I find that I like the idea of Hell Within. It seems like they’re built in the same mold as Unearth; a Massachusetts-built strong brand of new age metalcore with flying guitar solos that is coupled with a forceful but unfocused vocal performance.
Tennessee's take-no-prisoners heavy metal outfit The Showdown starts their new album "Blood in the Gears" with a vengeance. The album begins with "Man Named Hell," a punishing and unrelenting southern metal excursion through a wonderful twist of riff-rocking and virile guitars.
Reader beware, I'm wading lightly into dangerous musical territory for me. Trent Reznor's new EP with his brand new bride (who is reportedly expecting,) entitled "How To Destroy Angels" is a foray into the depths of modern electronic music.
What a curious little album we have here. Whether that qualifier means “good” or “bad” is solely up to the listener. In 10 Years “Feeding the Wolves,” we see a band that gets caught between directions, but is not without talent.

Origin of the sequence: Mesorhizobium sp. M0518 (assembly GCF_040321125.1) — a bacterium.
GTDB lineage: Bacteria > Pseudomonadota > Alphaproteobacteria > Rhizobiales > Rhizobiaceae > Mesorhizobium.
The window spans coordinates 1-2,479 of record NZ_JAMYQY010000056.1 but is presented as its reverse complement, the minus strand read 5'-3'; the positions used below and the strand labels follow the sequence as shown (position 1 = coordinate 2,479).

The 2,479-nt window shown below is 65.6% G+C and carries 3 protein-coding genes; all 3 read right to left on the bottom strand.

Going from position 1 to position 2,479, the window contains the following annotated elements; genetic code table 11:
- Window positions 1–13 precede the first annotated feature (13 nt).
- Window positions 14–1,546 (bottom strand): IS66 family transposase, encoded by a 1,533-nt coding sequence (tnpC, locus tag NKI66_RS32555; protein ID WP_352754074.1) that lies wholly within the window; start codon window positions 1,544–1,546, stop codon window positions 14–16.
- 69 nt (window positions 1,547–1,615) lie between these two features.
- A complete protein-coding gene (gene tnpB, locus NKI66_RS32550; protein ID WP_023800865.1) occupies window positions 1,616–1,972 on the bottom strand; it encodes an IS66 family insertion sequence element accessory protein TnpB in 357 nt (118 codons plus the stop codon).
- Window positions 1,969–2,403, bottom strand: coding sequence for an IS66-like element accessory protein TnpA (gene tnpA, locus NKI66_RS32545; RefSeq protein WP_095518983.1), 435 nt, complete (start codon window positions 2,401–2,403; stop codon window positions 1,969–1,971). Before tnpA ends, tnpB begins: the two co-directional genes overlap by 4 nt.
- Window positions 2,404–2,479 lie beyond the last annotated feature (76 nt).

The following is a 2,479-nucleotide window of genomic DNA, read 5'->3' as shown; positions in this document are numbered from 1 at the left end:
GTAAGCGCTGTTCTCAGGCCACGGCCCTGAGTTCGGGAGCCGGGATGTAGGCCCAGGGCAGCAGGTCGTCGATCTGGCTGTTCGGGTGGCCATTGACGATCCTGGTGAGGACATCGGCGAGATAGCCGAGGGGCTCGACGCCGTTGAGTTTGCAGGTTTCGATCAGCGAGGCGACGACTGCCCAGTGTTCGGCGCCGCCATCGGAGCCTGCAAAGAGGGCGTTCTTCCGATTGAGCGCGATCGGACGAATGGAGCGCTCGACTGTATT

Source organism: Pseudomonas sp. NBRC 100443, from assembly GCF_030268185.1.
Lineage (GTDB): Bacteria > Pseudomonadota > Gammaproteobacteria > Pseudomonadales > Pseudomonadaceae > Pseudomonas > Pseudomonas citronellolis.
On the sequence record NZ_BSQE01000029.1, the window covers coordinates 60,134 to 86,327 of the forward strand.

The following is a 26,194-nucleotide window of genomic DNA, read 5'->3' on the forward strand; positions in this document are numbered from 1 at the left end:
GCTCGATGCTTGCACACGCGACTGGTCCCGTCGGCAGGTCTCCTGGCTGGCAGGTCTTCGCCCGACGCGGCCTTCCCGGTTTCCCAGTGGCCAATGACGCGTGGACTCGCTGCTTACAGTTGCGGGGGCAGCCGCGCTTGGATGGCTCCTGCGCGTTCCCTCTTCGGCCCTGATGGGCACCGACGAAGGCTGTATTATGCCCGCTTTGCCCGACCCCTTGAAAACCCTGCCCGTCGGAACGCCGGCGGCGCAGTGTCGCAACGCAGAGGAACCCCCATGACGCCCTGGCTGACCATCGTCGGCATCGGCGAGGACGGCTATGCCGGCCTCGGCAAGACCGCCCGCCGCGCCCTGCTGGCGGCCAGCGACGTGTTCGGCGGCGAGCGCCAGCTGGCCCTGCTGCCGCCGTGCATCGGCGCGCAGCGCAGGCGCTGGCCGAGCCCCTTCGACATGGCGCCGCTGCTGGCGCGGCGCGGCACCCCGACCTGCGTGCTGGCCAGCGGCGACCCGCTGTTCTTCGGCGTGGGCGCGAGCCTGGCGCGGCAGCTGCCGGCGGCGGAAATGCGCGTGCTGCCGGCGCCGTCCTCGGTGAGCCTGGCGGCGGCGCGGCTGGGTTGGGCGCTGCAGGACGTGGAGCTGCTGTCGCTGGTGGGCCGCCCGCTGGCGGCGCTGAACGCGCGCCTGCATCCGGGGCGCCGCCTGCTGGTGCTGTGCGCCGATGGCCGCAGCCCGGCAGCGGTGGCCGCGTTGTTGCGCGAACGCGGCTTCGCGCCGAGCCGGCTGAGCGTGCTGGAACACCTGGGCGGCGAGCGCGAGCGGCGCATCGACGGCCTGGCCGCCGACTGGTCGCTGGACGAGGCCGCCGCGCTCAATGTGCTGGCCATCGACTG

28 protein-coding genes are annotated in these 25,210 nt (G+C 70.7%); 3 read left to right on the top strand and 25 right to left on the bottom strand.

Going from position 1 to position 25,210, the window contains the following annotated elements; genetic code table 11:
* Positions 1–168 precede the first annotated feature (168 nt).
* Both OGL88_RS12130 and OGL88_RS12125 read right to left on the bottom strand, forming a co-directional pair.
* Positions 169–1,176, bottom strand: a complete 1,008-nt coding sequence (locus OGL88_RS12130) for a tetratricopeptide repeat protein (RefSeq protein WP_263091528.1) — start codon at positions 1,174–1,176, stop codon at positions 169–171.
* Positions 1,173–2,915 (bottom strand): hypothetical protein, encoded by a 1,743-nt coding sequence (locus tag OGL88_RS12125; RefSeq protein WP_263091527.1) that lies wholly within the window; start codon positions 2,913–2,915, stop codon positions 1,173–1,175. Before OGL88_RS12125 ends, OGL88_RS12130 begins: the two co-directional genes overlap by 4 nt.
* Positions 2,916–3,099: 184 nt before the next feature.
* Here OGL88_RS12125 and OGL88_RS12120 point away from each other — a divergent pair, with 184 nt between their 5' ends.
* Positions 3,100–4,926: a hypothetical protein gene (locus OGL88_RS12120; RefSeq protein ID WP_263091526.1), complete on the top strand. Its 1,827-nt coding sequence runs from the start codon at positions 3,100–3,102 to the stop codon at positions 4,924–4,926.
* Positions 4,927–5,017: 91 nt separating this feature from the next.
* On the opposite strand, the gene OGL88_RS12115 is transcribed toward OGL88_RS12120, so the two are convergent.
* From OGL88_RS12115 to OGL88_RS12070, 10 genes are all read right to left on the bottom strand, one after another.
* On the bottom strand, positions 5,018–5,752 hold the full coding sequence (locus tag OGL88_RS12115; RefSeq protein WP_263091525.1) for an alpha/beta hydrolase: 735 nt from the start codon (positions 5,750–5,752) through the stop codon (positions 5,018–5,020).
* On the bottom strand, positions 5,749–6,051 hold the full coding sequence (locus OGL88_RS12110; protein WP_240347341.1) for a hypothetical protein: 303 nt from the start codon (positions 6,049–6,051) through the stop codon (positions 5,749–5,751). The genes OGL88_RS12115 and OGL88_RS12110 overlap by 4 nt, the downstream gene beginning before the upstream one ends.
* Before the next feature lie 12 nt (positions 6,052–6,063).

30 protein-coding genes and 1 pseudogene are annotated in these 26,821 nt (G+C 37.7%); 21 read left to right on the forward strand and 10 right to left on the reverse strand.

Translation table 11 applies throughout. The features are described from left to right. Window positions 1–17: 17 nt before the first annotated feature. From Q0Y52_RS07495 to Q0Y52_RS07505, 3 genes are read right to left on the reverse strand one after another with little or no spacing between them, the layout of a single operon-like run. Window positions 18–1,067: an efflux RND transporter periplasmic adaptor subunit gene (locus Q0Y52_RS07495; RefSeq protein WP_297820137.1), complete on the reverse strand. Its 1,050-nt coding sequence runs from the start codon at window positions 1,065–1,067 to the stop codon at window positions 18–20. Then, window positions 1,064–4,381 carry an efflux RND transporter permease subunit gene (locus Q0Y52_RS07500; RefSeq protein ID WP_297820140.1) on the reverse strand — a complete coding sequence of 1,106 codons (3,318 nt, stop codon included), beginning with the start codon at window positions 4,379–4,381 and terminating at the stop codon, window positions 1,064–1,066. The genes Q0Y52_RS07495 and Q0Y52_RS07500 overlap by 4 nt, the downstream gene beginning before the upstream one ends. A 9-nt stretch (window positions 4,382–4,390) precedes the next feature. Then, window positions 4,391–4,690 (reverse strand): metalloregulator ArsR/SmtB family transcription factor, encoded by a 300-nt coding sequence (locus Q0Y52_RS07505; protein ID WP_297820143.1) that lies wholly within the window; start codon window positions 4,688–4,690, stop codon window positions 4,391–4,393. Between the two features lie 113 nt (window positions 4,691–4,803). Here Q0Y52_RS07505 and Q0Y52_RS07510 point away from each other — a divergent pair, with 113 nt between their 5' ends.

Wow. I can’t say this is what I expected from Soilwork. Forever titans of the melodic death/extreme/speed metal scene, the last twist I could have anticipated was for the band to release something, dare I say, “pop-y.”
I'm faced with another possibly ill-advised Ozzy album. Honestly, I'm not sure "Scream" should exist. In truth though, who am I, who are any of us, to tell the father of heavy metal as we know it that he should stop? So, "Scream."
When invoking the name “Danzig,” there are certain musical and idolatrous tropes that immediately spring to mind. First and foremost, the man himself, possessed of a larger-than-life attitude and a booming, rafter-shaking voice.